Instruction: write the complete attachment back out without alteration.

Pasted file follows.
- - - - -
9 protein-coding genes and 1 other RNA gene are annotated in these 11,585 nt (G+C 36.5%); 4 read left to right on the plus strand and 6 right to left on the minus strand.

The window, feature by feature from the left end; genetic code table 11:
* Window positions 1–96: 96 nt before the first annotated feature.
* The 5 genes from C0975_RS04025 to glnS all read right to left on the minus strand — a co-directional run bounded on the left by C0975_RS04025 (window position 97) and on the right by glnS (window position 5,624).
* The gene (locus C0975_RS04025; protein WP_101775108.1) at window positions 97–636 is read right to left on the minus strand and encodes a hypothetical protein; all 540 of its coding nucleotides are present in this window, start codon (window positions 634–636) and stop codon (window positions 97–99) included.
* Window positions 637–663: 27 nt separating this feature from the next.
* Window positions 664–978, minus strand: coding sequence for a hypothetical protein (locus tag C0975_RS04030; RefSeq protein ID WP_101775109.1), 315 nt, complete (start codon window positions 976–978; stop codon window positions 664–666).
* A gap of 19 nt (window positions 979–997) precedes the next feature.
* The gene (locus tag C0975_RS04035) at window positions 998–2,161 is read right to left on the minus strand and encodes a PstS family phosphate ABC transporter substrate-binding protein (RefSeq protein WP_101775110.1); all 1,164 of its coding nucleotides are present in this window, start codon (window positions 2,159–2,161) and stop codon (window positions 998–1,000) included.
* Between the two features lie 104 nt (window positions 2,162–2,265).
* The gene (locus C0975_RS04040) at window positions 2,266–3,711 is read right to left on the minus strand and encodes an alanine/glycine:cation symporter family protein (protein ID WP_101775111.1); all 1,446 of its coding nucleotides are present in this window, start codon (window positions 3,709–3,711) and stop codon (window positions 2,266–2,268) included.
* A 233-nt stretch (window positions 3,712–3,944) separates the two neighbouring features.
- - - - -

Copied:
9 protein-coding genes and 1 other RNA gene are annotated in these 11,585 nt (G+C 36.5%); 4 read left to right on the plus strand and 6 right to left on the minus strand.

The window, feature by feature from the left end; genetic code table 11:
* Window positions 1–96: 96 nt before the first annotated feature.
* The 5 genes from C0975_RS04025 to glnS all read right to left on the minus strand — a co-directional run bounded on the left by C0975_RS04025 (window position 97) and on the right by glnS (window position 5,624).
* The gene (locus C0975_RS04025; protein WP_101775108.1) at window positions 97–636 is read right to left on the minus strand and encodes a hypothetical protein; all 540 of its coding nucleotides are present in this window, start codon (window positions 634–636) and stop codon (window positions 97–99) included.
* Window positions 637–663: 27 nt separating this feature from the next.
* Window positions 664–978, minus strand: coding sequence for a hypothetical protein (locus tag C0975_RS04030; RefSeq protein ID WP_101775109.1), 315 nt, complete (start codon window positions 976–978; stop codon window positions 664–666).
* A gap of 19 nt (window positions 979–997) precedes the next feature.
* The gene (locus tag C0975_RS04035) at window positions 998–2,161 is read right to left on the minus strand and encodes a PstS family phosphate ABC transporter substrate-binding protein (RefSeq protein WP_101775110.1); all 1,164 of its coding nucleotides are present in this window, start codon (window positions 2,159–2,161) and stop codon (window positions 998–1,000) included.
* Between the two features lie 104 nt (window positions 2,162–2,265).
* The gene (locus C0975_RS04040) at window positions 2,266–3,711 is read right to left on the minus strand and encodes an alanine/glycine:cation symporter family protein (protein ID WP_101775111.1); all 1,446 of its coding nucleotides are present in this window, start codon (window positions 3,709–3,711) and stop codon (window positions 2,266–2,268) included.
* A 233-nt stretch (window positions 3,712–3,944) separates the two neighbouring features.